Trucking groups call for scrapping of container monitoring policy

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  • A group of trucking organizations raised their opposition anew on the Philippine Ports Authority container registry and monitoring system for foreign boxes, saying it entails additional movements and cost
  • The group said the policy runs counter to the national government directive to reduce logistics costs and streamline processes

A group of trucking organizations called for the scrapping of the Philippine Ports Authority (PPA) container registry and monitoring system for foreign boxes, saying it entails additional cost.

In a joint position paper, the Alliance of Concerned Truck Owners & Organizations, Alliance of Central Luzon Truckers, United Truckers Association of the Philippine, Unyon ng Truckers sa Pantalan, Asosasyon ng Operator at Driver sa Pantalan, and other stakeholders’ groups Alliance of Concerned Yard Operators and Alliance of Customs Brokers “vehemently express(ed) anew” their opposition to PPA Administrative Order (AO) No. 04-2021.

AO 04-2021 prescribes the policy on registration and monitoring of foreign containers entering and leaving PPA ports. It requires foreign containers to be registered in PPA’s Trusted Operator Program-Container Registry and Monitoring System (TOP-CRMS) and to secure a container insurance policy.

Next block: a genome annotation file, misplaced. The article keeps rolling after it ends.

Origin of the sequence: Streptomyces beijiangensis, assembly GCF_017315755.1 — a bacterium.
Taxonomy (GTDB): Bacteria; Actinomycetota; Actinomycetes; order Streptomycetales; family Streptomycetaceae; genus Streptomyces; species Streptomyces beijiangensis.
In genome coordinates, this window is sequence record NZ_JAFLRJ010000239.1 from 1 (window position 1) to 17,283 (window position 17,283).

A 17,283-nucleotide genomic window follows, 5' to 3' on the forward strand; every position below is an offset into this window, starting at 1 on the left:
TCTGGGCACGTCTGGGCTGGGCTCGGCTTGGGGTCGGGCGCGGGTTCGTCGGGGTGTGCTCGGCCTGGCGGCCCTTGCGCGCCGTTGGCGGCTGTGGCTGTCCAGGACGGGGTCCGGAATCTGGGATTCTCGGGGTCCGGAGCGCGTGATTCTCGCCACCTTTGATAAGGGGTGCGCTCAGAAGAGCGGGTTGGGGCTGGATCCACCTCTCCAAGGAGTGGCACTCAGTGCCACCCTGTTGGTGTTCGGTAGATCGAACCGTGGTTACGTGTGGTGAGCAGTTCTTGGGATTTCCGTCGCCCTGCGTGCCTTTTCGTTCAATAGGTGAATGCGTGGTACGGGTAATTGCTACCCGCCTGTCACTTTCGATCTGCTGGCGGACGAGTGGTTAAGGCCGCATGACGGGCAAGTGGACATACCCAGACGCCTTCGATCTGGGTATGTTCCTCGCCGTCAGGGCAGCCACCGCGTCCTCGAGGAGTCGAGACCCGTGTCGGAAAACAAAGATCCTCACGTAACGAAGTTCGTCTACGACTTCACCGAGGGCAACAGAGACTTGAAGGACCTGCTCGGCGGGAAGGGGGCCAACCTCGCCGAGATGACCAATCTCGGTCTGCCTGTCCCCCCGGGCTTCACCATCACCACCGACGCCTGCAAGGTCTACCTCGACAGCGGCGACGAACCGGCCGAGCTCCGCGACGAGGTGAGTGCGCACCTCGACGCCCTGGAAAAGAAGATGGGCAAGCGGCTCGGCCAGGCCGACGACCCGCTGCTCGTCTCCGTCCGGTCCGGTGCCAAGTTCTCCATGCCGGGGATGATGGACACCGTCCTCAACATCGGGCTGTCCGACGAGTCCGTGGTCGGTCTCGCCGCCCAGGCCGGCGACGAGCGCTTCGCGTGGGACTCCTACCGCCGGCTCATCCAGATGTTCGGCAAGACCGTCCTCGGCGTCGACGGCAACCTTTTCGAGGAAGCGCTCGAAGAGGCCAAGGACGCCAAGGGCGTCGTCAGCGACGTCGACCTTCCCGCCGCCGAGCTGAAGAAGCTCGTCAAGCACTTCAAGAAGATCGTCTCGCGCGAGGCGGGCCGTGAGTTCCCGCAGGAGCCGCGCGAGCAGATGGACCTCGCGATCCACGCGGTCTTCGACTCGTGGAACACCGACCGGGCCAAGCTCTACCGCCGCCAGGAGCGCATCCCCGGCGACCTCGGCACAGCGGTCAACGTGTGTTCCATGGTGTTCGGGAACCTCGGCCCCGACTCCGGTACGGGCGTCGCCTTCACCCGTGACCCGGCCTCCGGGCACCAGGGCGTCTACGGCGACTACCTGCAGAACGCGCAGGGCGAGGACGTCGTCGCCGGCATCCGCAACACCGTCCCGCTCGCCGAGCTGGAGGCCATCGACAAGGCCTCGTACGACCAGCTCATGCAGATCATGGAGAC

The groups said AO 04-2021 runs counter to the national government directive to reduce logistics costs and streamline processes, adding another layer of transaction in the delivery of goods.

The enrollment and accreditation in TOP-CRMS, they noted, is an additional requirement to PPA’s accreditation and permit to operate, regulatory mechanisms “already being imposed on truckers with corresponding fees.”

The issuance of the monitoring device to truckers is in addition a responsibility passed on to truckers, they said.

Under the proposed implementing operational guidelines (IOG) of AO 04-2021, the monitoring device will be issued to PPA-accredited trucking companies after their enrollment with TOP-CRMS. The accredited trucking company will be responsible for ensuring that each device is functioning, fully-charged prior to any registered trip, or plugged into a power source while conveying the container.

The groups pointed out the proposed IOG “is silent on cost of maintenance, repair, or replacement of the device should the need arises.”

They said the system also “hinders the free market activity in the industry and hampers the fast and efficient flow of commodities from the ports to the public.”

With the requirement for another accreditation and enrollment, “transactions among private entities (already subject to various regulatory policies) in the industry are bound to be centrally controlled by an Agency that has no jurisdiction over such transactions.”

Moreover, the groups claimed the system “negates the autonomy of private entities—specifically truckers—to negotiate, manage, and hold control over their respective businesses.”